My parents likely didn’t set out to raise a kid who wanted to be outdoors – it just came natural for them. My dad had a garden, and my mom “put up” everything that was harvested. I, of course, was expected to help, not only with the garden but with the beehives on our property near the adjacent cotton fields in rural Tennessee. We were outside a lot.
Those are fond memories, of course, even though I didn’t particularly enjoy the humid days in the South. But somewhere along there, I learned to enjoy being outside.
I’m now a father, and I’m trying to instill into my three children an even greater love for nature – God’s creation – than I had at their age.
But these are challenging times. A British survey showed that children today spend 10 times more hours watching TV than they do playing outdoors. Another poll showed that only 40 percent of children would rather play outside than inside.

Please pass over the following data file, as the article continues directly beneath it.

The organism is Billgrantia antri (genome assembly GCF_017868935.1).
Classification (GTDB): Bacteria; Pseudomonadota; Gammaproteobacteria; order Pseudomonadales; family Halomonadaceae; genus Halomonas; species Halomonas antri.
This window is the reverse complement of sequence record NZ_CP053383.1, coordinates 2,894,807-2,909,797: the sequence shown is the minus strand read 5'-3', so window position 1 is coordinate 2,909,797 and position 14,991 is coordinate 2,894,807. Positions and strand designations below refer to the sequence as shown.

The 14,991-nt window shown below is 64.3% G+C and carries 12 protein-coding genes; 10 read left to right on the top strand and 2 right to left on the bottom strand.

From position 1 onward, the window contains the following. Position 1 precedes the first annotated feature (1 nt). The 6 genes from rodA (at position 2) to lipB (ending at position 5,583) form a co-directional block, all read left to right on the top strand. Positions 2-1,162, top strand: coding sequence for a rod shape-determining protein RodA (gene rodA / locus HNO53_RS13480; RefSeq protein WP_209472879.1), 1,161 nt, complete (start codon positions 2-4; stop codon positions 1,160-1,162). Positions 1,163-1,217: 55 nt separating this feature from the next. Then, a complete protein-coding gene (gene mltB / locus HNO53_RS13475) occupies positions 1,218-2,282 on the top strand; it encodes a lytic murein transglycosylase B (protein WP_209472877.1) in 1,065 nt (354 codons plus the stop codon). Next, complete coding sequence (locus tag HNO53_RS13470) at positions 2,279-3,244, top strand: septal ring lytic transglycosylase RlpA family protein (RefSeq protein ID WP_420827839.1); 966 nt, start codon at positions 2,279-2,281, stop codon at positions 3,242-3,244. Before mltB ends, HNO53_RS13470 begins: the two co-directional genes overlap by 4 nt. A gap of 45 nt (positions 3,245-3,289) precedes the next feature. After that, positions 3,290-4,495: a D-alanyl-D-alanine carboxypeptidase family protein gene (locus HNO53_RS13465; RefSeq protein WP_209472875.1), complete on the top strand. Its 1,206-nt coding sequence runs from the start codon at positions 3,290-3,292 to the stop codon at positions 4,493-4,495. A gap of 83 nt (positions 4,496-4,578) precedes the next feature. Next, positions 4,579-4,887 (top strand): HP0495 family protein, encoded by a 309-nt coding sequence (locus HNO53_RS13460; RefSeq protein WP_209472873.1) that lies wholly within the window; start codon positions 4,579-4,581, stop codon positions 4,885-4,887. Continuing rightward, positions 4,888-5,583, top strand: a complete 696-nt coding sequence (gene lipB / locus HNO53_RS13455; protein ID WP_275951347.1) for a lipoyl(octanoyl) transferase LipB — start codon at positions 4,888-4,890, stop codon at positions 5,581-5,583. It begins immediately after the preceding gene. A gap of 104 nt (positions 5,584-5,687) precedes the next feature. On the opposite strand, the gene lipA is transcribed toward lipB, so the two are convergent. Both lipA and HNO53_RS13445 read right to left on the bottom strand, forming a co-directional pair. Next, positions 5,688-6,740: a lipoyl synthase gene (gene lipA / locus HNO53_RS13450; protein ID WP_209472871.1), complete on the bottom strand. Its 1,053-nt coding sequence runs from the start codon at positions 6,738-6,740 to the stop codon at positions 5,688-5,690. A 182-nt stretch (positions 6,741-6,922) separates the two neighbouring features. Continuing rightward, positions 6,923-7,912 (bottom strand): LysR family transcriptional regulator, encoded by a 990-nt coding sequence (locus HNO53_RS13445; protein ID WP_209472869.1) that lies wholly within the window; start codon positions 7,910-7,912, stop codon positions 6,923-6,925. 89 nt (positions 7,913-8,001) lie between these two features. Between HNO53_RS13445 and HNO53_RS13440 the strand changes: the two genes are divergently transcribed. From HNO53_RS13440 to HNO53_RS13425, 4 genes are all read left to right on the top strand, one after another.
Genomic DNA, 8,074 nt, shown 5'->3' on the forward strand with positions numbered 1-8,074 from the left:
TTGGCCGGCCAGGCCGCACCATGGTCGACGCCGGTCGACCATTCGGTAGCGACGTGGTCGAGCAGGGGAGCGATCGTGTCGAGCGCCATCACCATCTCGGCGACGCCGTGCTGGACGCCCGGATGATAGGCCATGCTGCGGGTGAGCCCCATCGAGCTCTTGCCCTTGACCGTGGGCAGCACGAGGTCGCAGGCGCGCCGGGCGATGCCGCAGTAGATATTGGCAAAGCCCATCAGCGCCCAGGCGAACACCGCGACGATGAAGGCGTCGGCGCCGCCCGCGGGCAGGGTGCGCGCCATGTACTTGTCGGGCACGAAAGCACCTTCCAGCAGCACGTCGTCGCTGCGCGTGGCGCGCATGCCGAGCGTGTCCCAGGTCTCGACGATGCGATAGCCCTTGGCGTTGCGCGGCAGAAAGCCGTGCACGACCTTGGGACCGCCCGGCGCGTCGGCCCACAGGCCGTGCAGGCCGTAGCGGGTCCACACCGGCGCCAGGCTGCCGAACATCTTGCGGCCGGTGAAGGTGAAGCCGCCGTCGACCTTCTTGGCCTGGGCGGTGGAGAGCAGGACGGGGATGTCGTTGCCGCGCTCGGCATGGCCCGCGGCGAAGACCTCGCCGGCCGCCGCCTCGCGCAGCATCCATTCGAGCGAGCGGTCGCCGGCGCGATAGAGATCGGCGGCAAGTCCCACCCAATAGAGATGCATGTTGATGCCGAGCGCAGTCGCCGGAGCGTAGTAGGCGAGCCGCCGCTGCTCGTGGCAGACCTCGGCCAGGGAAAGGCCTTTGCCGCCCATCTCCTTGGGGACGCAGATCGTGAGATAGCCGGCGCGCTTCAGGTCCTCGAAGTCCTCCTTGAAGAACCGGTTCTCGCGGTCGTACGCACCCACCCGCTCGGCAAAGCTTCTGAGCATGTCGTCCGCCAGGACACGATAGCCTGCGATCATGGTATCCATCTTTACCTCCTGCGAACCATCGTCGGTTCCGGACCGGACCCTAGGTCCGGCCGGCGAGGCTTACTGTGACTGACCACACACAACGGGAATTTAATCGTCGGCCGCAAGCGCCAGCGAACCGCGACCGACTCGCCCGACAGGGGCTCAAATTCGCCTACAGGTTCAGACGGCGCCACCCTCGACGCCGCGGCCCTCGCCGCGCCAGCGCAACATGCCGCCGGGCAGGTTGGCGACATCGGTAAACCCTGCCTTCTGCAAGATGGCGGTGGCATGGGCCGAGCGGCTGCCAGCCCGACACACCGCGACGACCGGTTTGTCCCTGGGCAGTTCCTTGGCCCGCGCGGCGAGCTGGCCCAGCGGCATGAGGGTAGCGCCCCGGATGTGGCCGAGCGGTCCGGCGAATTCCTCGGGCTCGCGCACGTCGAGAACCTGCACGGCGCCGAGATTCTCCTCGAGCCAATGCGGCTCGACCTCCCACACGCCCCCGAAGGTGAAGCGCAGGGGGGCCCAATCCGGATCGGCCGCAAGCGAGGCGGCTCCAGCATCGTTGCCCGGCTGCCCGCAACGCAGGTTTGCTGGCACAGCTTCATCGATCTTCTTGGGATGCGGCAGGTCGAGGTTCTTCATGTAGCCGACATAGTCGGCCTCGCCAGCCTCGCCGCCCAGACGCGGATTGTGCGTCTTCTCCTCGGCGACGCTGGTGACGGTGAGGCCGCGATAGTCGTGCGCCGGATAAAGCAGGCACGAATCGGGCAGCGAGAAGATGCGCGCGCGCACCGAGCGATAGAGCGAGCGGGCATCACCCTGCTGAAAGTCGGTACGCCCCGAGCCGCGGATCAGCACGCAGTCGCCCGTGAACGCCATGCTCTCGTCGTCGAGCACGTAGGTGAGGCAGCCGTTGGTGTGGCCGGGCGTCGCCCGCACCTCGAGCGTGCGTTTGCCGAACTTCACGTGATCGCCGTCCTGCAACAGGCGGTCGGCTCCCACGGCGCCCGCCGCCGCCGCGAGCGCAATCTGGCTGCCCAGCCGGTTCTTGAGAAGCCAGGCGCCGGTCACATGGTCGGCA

Video games and electronics are a big culprit. Another is decreased open space in urban areas. I’ve begun reading Richard Louv’s 2005 book “Last Child In The Woods,” which examines how we can save our children from what he calls “Nature Deficit Disorder.” His book has me wondering: What can we as parents do to keep our children from becoming indoor hermits?